The looming threat of medical malpractice litigation is the fear factor for the modern healthcare provider.
Although there are a lucky few who may go their whole careers without being sued, chances are that at some point you will be involved in litigation, whether as a fact witness or a party defendant. A lawsuit can jeopardize both a healthcare provider’s reputation and self-confidence.
The most important piece of evidence in a medical malpractice suit is the medical chart.
In most jurisdictions, the plaintiff has years to file a lawsuit. As time passes, memories fade and witnesses disappear. What is left is the medical chart telling the story of what occurred. As a busy healthcare practitioner, you may have treated hundreds of patients in the interim, and there is little chance that you will recall the details of every case.
Simply put, you can’t expect to rely upon memory. Rather, you need to make sure the documentation accurately and completely reflects the patient’s condition and the care and treatment that you provided. Your medical notes become part of a permanent and retrievable health record that may someday be scrutinized by your employer, attorneys, risk management, and state surveyors.
While you may be eager to punch out at the end of a long shift, the extra time you spend memorializing the care you provided will pay off in the long run.
How To Ensure Accuracy In Your Documentation
Whether in the form of handwritten notes or electronic documentation, practitioners should strive for documentation that is accurate, complete, timely, and legible.
One of the most common documentation deficiencies is the lack of significant details of the care. This can lead to allegations that care was not being provided—the notorious “not documented, not done.” Your notes must include any assessments, interventions, treatments, or events that occurred, notably any significant indicators of a change in the patient’s status, any subsequent interventions, and the patient’s response.
Take, for instance, a situation where a patient was admitted to a facility with a deep tissue injury, which evolved to a Stage III ulcer over a several-week admission. If no wound assessments were documented, a savvy plaintiff attorney may raise allegations of negligence, claiming that the dressing was never changed and that the nursing staff failed to provide any wound care.
All patient complaints, as well as what action was taken to address the complaint, should be documented. It’s essential to report significant patient complaints to the physician and to document that this was done in order to protect yourself.
For example, when you document that you reported to a physician about a patient’s condition, document everything you told the physician in your note. In some malpractice cases, this becomes an issue when a physician alleges that a nurse didn’t report all the information about the patient’s condition. Your contemporaneous documentation will bolster your testimony in a “he said, she said” case. For the same reason, it’s important to document any notifications and education that you provided to the patient and their family.
Try to avoid finger pointing in the medical chart. Where a care issue exists, it’s important to follow procedure to report staff issues up the chain of command.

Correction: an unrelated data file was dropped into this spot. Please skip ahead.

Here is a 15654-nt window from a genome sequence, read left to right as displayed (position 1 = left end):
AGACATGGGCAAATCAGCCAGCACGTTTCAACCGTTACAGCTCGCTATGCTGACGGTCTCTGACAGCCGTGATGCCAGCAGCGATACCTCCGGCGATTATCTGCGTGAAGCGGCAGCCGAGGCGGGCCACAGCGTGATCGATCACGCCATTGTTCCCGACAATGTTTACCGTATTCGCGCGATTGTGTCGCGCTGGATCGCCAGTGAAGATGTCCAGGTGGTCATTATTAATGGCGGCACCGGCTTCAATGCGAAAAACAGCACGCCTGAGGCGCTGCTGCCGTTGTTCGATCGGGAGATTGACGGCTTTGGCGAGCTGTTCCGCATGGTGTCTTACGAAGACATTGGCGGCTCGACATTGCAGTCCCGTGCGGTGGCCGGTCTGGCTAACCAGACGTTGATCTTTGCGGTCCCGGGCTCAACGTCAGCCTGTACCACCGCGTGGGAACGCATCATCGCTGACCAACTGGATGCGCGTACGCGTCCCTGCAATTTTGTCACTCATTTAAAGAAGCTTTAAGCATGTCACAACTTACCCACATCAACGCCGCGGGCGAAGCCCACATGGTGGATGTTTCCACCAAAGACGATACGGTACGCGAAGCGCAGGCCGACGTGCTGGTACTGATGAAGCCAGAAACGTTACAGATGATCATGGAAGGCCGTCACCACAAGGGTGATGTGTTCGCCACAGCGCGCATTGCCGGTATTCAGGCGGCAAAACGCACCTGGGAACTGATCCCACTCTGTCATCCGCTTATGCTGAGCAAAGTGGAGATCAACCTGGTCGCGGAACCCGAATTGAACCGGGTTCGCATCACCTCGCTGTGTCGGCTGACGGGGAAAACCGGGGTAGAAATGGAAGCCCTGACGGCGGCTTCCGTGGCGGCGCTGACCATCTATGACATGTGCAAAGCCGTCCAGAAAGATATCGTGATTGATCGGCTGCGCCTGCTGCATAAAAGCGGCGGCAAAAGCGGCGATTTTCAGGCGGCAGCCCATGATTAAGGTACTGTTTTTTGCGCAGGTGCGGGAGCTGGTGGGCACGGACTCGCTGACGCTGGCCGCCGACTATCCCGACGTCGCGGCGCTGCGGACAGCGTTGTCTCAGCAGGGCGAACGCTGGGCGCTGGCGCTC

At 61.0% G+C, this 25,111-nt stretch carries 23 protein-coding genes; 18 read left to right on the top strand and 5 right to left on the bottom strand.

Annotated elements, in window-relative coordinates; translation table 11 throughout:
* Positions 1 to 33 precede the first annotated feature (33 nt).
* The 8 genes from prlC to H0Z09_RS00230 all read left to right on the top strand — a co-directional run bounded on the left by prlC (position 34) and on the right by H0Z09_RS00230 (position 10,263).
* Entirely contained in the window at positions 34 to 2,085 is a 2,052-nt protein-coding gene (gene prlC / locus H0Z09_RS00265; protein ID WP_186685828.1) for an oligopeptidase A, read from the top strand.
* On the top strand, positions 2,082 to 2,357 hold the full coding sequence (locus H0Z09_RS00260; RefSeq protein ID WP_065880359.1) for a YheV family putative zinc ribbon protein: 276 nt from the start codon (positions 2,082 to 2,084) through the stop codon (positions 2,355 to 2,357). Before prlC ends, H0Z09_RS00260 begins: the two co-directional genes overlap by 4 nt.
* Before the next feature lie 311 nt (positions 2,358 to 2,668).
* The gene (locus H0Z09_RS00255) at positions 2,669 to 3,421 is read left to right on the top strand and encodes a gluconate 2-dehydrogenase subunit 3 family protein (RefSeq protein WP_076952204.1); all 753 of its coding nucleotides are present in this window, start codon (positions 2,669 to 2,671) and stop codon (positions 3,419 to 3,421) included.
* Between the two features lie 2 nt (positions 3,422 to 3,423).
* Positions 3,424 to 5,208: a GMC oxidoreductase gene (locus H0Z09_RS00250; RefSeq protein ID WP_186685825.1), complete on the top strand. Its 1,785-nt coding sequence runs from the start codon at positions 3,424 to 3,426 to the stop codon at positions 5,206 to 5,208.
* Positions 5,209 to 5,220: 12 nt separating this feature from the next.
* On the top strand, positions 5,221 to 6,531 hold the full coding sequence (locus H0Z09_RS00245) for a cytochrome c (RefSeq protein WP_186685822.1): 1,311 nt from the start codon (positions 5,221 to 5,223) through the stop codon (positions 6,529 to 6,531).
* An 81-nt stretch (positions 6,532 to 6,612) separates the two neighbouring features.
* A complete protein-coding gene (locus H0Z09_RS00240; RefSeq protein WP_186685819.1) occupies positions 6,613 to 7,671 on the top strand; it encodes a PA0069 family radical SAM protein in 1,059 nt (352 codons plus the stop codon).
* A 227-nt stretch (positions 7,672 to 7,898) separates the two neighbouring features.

Ensure that your punctuation is accurate, as something as simple as a missing comma can alter the whole meaning of the note.
Only document the treatment or procedures immediately after they have been carried out. Never pre-chart or allow certified nursing assistants to pre-chart for the shift. What if the patient is transferred emergently to the hospital for evaluation, or worse, dies? This would certainly lead to a lengthy deposition at best and call into question the rest of your documentation and your credibility as a witness.
For handwritten notes, make sure your documentation is legible and can be understood by other providers. Also, take care to write legibly in flowsheets and graphic notes.
In an electronic chart, be aware that the appropriate check boxes are marked when documenting care, and beware of auto-filling notes with out-of-date, inaccurate information.
Documenting Turning And Repositioning Wound Care Patients
In wound care cases, turning and repositioning of the patient is always an issue. Be consistent in your documentation of when turning and repositioning was performed. If this appears in one note and not another, a plaintiff’s attorney will argue that it was not done. Some facilities have taken to care planning for “frequent” turning and repositioning, or a general requirement for hourly rounding to assess a patient’s individual needs, as there is nothing magical about the 2-hour mark. Indeed, every patient’s condition and requirements may be different.
Be sure to document if a patient refused to be turned and repositioned, using exact quotes if possible. Your notes will be pivotal in the event of a lawsuit. It’s possible that the patient was unaware of the risk of skin breakdown, was in pain, or simply did not want to be moved. Also note what actions you took as a result of the refusal and any education that you provided about the need for repositioning, as well as the patient’s reaction to the education.
No one likes being sued, but in the unfortunate event that you are served with a medical malpractice lawsuit, do not despair. Strong documentation is your best defense.
Laura A. Tull is an attorney at law at Marks, O'Neill, O'Brien, Doherty & Kelly, P.C. in Cherry Hill, NJ.